Rich Waldron: And the way I think about this is, and in many conversations I’ve had with CIOs lately, this has fast become the CIOs’ biggest nightmare because if you sort of take yourself back to the start of the pandemic, most companies, and as you talked about, you’ve been writing about digital transformation for 10 years. Well, for a lot of companies that acceleration occurred overnight, right? Your entire workforce suddenly got stuck at home. How do you give them access? How do you provision applications? How do you enable everything in the cloud to happen really quickly? The speed that you decided to embrace the cloud opportunity at was kind of taken out of your hands. So for many IT orgs and large enterprises, they were having to use these legacy iPaaS tools that were built for a different era. They were built to take on-premise data, push it up to the cloud, they were built for a different type of architecture. They weren’t built to connect to so many sources and to support so many sources at scale. So the first problem that you had to deal with was, “Oh, hang on a minute. We’ve bought way more applications than we need. There’s data spread all over the place, and we now need to start automating it and get it to kind of sing together in the right orchestra for us to be able to move quickly as a business. Our competition is moving faster than us.”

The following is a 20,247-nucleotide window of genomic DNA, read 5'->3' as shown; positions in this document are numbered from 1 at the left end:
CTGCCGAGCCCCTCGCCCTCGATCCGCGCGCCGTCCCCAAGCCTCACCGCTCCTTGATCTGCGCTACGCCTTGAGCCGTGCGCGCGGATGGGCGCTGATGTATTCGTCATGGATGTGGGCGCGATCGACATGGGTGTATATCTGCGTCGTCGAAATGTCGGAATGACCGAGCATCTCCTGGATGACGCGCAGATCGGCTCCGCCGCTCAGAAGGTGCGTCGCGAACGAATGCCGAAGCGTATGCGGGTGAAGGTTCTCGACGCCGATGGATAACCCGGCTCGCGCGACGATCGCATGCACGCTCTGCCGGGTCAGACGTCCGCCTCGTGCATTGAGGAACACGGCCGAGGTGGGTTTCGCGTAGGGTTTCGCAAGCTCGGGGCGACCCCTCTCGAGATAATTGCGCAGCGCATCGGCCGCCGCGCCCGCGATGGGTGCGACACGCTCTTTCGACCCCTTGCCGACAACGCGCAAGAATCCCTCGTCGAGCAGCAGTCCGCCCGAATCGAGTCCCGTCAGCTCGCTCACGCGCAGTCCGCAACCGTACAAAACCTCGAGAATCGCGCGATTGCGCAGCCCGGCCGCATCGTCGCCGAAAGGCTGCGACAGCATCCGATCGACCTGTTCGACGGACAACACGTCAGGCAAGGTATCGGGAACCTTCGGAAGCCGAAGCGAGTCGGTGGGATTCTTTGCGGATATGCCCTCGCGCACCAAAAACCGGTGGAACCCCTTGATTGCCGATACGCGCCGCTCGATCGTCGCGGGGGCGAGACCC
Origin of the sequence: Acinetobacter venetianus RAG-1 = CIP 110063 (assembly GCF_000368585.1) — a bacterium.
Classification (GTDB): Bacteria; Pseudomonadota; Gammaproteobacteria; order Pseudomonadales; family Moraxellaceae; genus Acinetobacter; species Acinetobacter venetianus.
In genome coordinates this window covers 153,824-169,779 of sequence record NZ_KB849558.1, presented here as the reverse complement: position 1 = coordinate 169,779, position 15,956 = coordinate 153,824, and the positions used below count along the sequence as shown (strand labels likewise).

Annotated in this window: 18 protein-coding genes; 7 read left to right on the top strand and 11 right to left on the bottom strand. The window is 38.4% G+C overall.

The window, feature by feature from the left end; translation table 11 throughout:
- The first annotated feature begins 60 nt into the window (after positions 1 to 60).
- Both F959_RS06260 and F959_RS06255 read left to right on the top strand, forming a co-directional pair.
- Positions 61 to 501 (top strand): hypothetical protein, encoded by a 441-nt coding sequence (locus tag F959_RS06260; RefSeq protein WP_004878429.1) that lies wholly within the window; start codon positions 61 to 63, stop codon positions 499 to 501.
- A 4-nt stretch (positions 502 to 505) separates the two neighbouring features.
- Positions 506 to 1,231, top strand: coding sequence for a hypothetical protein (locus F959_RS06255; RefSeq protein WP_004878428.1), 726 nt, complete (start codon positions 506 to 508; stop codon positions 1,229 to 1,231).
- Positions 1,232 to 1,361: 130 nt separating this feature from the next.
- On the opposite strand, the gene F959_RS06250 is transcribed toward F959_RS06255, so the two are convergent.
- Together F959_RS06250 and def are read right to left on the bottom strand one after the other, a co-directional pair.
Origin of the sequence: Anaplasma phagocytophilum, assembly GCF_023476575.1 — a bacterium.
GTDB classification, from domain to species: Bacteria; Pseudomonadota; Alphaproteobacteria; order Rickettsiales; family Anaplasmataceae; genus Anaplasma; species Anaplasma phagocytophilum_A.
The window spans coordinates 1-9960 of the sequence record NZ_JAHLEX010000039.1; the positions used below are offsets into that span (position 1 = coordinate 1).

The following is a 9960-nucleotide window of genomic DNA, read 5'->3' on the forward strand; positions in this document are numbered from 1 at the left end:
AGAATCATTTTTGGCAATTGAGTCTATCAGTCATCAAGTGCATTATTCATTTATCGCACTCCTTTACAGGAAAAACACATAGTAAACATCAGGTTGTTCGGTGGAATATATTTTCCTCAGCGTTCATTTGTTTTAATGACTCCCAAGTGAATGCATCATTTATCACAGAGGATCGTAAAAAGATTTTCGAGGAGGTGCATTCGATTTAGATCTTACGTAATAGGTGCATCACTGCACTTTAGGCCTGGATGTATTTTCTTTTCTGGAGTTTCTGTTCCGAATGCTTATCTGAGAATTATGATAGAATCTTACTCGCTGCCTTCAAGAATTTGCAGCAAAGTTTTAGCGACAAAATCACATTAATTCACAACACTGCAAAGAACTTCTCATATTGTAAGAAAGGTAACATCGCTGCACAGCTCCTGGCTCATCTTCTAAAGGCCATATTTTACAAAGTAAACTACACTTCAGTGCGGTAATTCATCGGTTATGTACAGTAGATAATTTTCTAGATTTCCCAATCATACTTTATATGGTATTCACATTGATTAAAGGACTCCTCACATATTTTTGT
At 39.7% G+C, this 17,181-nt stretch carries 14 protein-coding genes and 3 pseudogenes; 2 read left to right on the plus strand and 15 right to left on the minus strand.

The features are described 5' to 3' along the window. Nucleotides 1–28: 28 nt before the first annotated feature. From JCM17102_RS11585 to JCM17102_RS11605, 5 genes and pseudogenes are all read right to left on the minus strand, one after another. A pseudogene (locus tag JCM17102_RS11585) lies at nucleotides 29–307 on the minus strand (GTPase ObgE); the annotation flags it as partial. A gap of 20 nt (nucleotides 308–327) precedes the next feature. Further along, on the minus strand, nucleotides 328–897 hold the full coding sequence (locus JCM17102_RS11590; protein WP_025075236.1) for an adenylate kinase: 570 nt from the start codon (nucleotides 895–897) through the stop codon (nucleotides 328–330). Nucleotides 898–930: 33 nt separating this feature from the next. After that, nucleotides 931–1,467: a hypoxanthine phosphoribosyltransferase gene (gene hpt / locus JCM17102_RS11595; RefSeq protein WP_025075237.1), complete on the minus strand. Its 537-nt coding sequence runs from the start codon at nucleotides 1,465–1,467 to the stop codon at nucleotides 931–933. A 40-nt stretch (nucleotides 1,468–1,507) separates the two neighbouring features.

So the first state was user service like Tray, a kind of modern iPaaS, that would give you that capability instantly. You could build that in low-code, you could write that in code, and we would take care of all of the stuff behind the scenes that creates problems here, all the queuing, all the transactions, all the resiliency. Everything that is an issue in maintaining and supporting robust cloud-based automations, Tray took that pain away, versus the old model of use a legacy service bus, stand this thing up using multiple code environments and have to figure out the scaling of your own machine. That doesn’t make sense in this new world. So that digital transformation challenge kind of appeared overnight for many companies and they got to serving it using modern iPaaSes like Tray. Well, you wake up at the start of this year and there’s this talk generative AI and it slowly becomes that this is going to be an important part of your strategy. You’ve just spent so long trying to figure out how to get everything kind of connected together. What the hell do you do now? How do you solve for every single one of these applications kind of rolling out its own AI and its own model that’s going to overwrite each other, that’s going to create an entirely new headache for the organization? And I think the role that the iPaaS player plays in this world has also changed really drastically. If you go back historically, iPaaS meant a very specific type of service architecture. It meant a very specific type of integration. And over time, that then brought in things like ETL and data integration and business process management.